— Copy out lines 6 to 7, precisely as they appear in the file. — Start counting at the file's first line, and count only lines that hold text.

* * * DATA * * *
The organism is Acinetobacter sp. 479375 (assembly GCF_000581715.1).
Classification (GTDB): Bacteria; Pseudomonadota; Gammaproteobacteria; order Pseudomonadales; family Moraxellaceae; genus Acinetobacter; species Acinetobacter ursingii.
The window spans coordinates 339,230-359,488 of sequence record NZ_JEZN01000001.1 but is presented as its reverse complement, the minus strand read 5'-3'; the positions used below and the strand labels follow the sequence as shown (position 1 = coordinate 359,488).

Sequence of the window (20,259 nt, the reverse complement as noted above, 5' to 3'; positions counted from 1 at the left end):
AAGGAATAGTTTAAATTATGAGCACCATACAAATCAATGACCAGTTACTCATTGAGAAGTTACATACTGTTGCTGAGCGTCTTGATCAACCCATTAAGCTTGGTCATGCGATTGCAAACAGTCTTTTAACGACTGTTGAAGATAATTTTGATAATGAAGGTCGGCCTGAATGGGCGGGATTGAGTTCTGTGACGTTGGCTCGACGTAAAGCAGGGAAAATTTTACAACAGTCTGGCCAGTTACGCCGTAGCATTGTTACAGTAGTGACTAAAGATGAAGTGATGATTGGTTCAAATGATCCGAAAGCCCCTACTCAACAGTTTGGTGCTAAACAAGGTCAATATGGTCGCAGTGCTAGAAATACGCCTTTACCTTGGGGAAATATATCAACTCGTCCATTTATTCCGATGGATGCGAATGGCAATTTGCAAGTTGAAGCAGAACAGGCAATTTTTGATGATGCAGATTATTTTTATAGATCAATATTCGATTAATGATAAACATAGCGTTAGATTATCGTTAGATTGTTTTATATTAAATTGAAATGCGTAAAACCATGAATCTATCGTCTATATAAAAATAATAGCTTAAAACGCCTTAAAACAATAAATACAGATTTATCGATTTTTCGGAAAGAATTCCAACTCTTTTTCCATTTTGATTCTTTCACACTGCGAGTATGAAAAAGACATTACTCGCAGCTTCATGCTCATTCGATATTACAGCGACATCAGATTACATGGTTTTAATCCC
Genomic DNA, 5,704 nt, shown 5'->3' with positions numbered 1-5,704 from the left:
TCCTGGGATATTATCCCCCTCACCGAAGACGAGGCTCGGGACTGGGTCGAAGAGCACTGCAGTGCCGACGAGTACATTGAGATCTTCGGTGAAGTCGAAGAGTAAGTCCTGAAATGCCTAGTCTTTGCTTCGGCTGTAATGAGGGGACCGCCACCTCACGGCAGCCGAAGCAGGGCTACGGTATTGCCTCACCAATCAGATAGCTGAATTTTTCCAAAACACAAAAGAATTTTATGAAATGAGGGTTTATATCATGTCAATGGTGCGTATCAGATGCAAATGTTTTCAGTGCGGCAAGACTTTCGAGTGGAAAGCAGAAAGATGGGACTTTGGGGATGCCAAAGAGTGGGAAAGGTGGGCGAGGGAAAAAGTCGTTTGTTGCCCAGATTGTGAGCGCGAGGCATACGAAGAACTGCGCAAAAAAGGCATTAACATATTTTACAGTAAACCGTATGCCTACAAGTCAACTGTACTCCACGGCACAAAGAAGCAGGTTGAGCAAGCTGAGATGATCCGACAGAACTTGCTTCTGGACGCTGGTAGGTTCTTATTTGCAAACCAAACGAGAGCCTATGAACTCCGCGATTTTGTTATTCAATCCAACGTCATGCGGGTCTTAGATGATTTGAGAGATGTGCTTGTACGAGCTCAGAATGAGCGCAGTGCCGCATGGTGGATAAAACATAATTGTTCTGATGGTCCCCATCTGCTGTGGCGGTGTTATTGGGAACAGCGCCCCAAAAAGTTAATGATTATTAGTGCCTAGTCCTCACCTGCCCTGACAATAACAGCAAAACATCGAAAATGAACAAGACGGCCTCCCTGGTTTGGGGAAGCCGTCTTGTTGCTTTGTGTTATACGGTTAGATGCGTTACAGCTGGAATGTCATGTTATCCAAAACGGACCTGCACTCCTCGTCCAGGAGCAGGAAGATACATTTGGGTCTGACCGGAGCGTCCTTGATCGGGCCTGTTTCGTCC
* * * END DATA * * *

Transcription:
Genomic DNA, 5,704 nt, shown 5'->3' with positions numbered 1-5,704 from the left:
TCCTGGGATATTATCCCCCTCACCGAAGACGAGGCTCGGGACTGGGTCGAAGAGCACTGCAGTGCCGACGAGTACATTGAGATCTTCGGTGAAGTCGAAGAGTAAGTCCTGAAATGCCTAGTCTTTGCTTCGGCTGTAATGAGGGGACCGCCACCTCACGGCAGCCGAAGCAGGGCTACGGTATTGCCTCACCAATCAGATAGCTGAATTTTTCCAAAACACAAAAGAATTTTATGAAATGAGGGTTTATATCATGTCAATGGTGCGTATCAGATGCAAATGTTTTCAGTGCGGCAAGACTTTCGAGTGGAAAGCAGAAAGATGGGACTTTGGGGATGCCAAAGAGTGGGAAAGGTGGGCGAGGGAAAAAGTCGTTTGTTGCCCAGATTGTGAGCGCGAGGCATACGAAGAACTGCGCAAAAAAGGCATTAACATATTTTACAGTAAACCGTATGCCTACAAGTCAACTGTACTCCACGGCACAAAGAAGCAGGTTGAGCAAGCTGAGATGATCCGACAGAACTTGCTTCTGGACGCTGGTAGGTTCTTATTTGCAAACCAAACGAGAGCCTATGAACTCCGCGATTTTGTTATTCAATCCAACGTCATGCGGGTCTTAGATGATTTGAGAGATGTGCTTGTACGAGCTCAGAATGAGCGCAGTGCCGCATGGTGGATAAAACATAATTGTTCTGATGGTCCCCATCTGCTGTGGCGGTGTTATTGGGAACAGCGCCCCAAAAAGTTAATGATTATTAGTGCCTAGTCCTCACCTGCCCTGACAATAACAGCAAAACATCGAAAATGAACAAGACGGCCTCCCTGGTTTGGGGAAGCCGTCTTGTTGCTTTGTGTTATACGGTTAGATGCGTTACAGCTGGAATGTCATGTTATCCAAAACGGACCTGCACTCCTCGTCCAGGAGCAGGAAGATACATTTGGGTCTGACCGGAGCGTCCTTGATCGGGCCTGTTTCGTCC